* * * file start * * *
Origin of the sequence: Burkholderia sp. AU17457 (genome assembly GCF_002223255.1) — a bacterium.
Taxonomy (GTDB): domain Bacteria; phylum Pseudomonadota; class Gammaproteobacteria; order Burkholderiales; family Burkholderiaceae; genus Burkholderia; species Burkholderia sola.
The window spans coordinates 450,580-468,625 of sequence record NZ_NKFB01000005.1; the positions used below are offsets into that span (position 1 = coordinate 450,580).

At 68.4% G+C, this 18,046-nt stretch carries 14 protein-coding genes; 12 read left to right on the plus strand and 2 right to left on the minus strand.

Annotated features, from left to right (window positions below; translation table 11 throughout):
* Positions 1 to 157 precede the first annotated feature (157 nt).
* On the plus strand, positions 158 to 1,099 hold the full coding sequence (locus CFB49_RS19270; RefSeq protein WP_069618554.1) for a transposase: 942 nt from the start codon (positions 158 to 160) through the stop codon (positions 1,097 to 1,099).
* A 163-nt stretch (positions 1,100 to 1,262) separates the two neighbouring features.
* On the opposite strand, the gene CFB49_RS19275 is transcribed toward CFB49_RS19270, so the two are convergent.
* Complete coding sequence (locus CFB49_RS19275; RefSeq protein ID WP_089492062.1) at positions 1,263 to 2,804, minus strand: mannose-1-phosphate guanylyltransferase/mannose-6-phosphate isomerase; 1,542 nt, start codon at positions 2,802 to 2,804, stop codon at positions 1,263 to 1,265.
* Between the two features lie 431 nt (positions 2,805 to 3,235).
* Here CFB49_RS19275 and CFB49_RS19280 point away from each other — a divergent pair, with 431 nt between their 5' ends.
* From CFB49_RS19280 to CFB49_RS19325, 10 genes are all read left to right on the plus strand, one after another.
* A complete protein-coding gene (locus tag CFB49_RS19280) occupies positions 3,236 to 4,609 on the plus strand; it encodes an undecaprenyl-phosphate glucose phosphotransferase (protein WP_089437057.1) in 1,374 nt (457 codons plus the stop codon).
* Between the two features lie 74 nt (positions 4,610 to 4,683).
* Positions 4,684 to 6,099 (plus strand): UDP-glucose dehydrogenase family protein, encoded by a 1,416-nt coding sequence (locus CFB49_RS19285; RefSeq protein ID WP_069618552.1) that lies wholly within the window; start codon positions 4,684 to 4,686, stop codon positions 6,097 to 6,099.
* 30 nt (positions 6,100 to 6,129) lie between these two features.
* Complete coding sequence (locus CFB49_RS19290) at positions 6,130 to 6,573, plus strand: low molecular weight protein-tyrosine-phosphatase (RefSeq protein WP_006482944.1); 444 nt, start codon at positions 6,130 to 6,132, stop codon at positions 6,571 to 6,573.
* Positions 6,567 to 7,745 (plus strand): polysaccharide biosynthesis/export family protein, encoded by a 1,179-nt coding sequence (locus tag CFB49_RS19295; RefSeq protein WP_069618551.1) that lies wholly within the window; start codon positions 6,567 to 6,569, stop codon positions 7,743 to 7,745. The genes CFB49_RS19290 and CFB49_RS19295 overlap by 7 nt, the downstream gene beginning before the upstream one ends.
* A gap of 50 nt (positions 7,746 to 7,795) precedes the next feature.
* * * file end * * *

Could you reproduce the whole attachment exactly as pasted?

Origin of the sequence: Burkholderia sp. AU17457 (genome assembly GCF_002223255.1) — a bacterium.
Taxonomy (GTDB): domain Bacteria; phylum Pseudomonadota; class Gammaproteobacteria; order Burkholderiales; family Burkholderiaceae; genus Burkholderia; species Burkholderia sola.
The window spans coordinates 450,580-468,625 of sequence record NZ_NKFB01000005.1; the positions used below are offsets into that span (position 1 = coordinate 450,580).

At 68.4% G+C, this 18,046-nt stretch carries 14 protein-coding genes; 12 read left to right on the plus strand and 2 right to left on the minus strand.

Annotated features, from left to right (window positions below; translation table 11 throughout):
* Positions 1 to 157 precede the first annotated feature (157 nt).
* On the plus strand, positions 158 to 1,099 hold the full coding sequence (locus CFB49_RS19270; RefSeq protein WP_069618554.1) for a transposase: 942 nt from the start codon (positions 158 to 160) through the stop codon (positions 1,097 to 1,099).
* A 163-nt stretch (positions 1,100 to 1,262) separates the two neighbouring features.
* On the opposite strand, the gene CFB49_RS19275 is transcribed toward CFB49_RS19270, so the two are convergent.
* Complete coding sequence (locus CFB49_RS19275; RefSeq protein ID WP_089492062.1) at positions 1,263 to 2,804, minus strand: mannose-1-phosphate guanylyltransferase/mannose-6-phosphate isomerase; 1,542 nt, start codon at positions 2,802 to 2,804, stop codon at positions 1,263 to 1,265.
* Between the two features lie 431 nt (positions 2,805 to 3,235).
* Here CFB49_RS19275 and CFB49_RS19280 point away from each other — a divergent pair, with 431 nt between their 5' ends.
* From CFB49_RS19280 to CFB49_RS19325, 10 genes are all read left to right on the plus strand, one after another.
* A complete protein-coding gene (locus tag CFB49_RS19280) occupies positions 3,236 to 4,609 on the plus strand; it encodes an undecaprenyl-phosphate glucose phosphotransferase (protein WP_089437057.1) in 1,374 nt (457 codons plus the stop codon).
* Between the two features lie 74 nt (positions 4,610 to 4,683).
* Positions 4,684 to 6,099 (plus strand): UDP-glucose dehydrogenase family protein, encoded by a 1,416-nt coding sequence (locus CFB49_RS19285; RefSeq protein ID WP_069618552.1) that lies wholly within the window; start codon positions 4,684 to 4,686, stop codon positions 6,097 to 6,099.
* 30 nt (positions 6,100 to 6,129) lie between these two features.
* Complete coding sequence (locus CFB49_RS19290) at positions 6,130 to 6,573, plus strand: low molecular weight protein-tyrosine-phosphatase (RefSeq protein WP_006482944.1); 444 nt, start codon at positions 6,130 to 6,132, stop codon at positions 6,571 to 6,573.
* Positions 6,567 to 7,745 (plus strand): polysaccharide biosynthesis/export family protein, encoded by a 1,179-nt coding sequence (locus tag CFB49_RS19295; RefSeq protein WP_069618551.1) that lies wholly within the window; start codon positions 6,567 to 6,569, stop codon positions 7,743 to 7,745. The genes CFB49_RS19290 and CFB49_RS19295 overlap by 7 nt, the downstream gene beginning before the upstream one ends.
* A gap of 50 nt (positions 7,746 to 7,795) precedes the next feature.